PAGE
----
His hind quarters will fold up underneath him and there will be a point where he will be suspended in mid-air over the jump. Once he is ‘over’ the fence, he will get the landing gear out, so to speak. He will stretch out his front legs, and to balance himself, raise his head and neck in anticipation for the first getaway stride after the fence. With his head and neck raised, his front legs can touch down and then move forward again into the first stride leaving space for his hind legs to land. And then he will push-off again with the hind legs to continue cantering after the fence.
There are a number of different times when us riders have a great potential to get in the way and cause problems with our horses technique. Here are some of the more common mistakes we can be guilty of:-
- Getting ahead of the movement to begin with on the approach
- Diving too early when we reach the jump, resulting in us ‘jumping before the horse’
- Using our horses head and neck over the fence for support and balance – leaning on our horse
- Collapsing on our horses neck on landing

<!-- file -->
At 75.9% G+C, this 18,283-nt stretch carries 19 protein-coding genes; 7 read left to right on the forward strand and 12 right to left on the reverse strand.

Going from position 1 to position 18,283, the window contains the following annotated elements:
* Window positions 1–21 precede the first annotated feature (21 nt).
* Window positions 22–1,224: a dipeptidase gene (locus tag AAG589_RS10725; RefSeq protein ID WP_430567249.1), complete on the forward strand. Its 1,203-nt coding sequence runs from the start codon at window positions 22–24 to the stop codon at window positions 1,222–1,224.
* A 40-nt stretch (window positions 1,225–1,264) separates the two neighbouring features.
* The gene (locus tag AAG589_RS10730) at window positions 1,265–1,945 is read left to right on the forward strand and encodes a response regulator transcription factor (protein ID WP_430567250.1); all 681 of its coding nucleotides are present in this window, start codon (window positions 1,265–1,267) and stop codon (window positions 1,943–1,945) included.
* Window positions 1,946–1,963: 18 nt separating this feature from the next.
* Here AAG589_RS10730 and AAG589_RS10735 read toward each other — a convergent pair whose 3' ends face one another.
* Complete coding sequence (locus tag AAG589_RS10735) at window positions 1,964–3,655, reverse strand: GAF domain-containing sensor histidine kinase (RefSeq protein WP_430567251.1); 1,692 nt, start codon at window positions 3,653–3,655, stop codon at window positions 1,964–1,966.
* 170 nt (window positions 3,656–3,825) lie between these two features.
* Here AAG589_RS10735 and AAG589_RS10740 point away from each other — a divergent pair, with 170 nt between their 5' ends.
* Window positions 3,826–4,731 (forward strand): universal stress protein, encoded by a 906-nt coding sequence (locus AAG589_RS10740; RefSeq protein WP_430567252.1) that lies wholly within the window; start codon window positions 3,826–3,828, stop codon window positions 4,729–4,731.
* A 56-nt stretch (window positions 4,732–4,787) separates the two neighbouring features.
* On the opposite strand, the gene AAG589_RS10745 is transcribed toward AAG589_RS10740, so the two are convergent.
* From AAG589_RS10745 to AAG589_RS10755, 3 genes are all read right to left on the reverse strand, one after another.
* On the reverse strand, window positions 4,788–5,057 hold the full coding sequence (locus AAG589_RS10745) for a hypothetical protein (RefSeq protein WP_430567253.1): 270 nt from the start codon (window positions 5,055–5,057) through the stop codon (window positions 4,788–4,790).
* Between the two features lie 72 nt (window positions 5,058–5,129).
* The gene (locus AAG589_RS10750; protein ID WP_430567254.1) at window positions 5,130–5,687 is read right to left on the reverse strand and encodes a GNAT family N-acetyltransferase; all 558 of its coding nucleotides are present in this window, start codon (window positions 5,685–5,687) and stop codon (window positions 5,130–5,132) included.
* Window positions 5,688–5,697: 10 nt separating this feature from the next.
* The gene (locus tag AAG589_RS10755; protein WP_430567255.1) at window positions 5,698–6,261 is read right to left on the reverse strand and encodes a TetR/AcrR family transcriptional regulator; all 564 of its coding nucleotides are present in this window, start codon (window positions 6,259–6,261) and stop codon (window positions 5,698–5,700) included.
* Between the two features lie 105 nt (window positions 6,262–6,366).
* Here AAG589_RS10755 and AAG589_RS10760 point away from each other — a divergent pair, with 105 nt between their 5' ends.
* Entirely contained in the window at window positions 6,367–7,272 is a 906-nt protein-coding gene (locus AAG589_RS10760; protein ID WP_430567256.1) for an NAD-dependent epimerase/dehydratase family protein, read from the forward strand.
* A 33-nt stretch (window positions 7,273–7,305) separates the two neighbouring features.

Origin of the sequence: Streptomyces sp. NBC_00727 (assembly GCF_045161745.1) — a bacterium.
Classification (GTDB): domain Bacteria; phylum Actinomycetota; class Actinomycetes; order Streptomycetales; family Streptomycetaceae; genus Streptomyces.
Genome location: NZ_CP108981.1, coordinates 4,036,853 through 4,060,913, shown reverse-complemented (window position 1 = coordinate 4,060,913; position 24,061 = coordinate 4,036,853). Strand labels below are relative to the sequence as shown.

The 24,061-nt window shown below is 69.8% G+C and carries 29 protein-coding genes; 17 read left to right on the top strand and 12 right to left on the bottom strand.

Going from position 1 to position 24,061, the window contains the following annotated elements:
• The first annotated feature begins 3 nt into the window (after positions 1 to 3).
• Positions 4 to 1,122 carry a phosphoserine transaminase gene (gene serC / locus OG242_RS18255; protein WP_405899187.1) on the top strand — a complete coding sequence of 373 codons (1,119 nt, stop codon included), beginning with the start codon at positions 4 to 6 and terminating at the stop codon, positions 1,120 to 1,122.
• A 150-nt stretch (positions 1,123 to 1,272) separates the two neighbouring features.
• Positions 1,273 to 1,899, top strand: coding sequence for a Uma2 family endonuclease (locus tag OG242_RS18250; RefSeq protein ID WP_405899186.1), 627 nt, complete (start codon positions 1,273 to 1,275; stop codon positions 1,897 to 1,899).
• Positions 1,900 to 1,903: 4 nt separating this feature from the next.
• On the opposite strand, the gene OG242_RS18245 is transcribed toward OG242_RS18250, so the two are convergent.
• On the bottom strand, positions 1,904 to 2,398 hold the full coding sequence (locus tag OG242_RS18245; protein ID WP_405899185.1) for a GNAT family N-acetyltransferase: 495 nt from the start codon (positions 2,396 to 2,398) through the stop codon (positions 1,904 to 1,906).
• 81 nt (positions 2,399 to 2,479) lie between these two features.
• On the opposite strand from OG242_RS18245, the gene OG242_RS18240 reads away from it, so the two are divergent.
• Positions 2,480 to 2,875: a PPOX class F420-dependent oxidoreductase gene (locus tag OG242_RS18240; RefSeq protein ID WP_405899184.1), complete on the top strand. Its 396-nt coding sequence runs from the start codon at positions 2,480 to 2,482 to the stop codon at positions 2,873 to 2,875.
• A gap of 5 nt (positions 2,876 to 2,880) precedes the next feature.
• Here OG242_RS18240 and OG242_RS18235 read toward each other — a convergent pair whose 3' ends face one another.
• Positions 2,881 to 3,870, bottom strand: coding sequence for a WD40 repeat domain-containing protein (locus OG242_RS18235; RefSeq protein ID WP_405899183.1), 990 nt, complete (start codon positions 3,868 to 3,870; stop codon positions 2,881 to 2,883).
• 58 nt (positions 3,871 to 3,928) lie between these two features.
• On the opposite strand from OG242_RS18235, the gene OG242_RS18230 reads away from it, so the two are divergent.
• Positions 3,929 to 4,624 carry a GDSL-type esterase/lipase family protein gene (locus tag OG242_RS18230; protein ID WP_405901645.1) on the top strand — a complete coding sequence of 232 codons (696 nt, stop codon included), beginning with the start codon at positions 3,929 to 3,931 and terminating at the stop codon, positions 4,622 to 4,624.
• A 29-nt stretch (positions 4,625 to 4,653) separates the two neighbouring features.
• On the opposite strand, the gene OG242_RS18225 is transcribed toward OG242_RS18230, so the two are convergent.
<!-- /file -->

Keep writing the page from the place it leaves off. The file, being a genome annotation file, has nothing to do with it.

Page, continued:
- Tipping forward on the landing stride and continue to tip more forward with every stride there after
So in order to control our position after the fence, we need to first control our position in front the fence & wherever you previously used the word ‘Forward’; substitute it with ‘Back and Down’.
Next time you approach a pole or a fence, imagine trying to create an open space in front of you, from your chin to your horses withers. Focus on making this space as big and empty as possible. Open your chest wide from shoulder point to shoulder point, sit up through your waist (no creases in your tummy) and opening the angle between your thigh and your tummy as much as you can.
Then begin creating energy with your legs. Keep asking, but instead of letting the ‘energy’ run out the front end, imagine that energy coming from your horses back hoof in a line towards his ears and ‘filling’ that space up as you use your hands, and in particular your outside rein, to contain it and direct it where you want it to go. You will have to continuously check that you are carrying yourself and your hands in order for there to be enough ‘space’ for this energy to come up.
Keep this ‘space’ in mind as you approach your jump or pole or even better; Your marker…
The first thing I would suggest you do when working on improving your jumping technique, without having to actually jump at all, is pick different places around the arena and pretend there is a jump there. Myself and my sister done this for years when hacking out (on the trail), we used the posts from fences as ‘markers’ or the telephone poles, or trees, shadows, signposts, other jumps that we rode past. The list was and is endless. As you ride past it each time, try to imagine where your horse would take off if that was an actual real jump.